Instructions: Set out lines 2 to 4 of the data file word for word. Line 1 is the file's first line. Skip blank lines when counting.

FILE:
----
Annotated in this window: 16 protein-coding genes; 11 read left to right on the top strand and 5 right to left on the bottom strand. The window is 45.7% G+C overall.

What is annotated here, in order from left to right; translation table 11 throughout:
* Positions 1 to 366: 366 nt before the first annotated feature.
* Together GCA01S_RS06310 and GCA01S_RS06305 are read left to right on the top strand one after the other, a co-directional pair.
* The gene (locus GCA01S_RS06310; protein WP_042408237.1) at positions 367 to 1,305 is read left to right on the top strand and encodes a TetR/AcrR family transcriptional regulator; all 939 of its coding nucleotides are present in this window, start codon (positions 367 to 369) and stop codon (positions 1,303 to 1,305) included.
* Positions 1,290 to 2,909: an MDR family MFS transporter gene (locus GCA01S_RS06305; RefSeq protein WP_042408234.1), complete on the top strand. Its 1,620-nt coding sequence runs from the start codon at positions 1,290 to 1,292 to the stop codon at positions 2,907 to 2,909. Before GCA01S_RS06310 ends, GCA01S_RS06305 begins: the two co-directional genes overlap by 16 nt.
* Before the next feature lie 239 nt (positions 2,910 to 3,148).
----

What is annotated here, in order from left to right; translation table 11 throughout:
* Positions 1 to 366: 366 nt before the first annotated feature.
* Together GCA01S_RS06310 and GCA01S_RS06305 are read left to right on the top strand one after the other, a co-directional pair.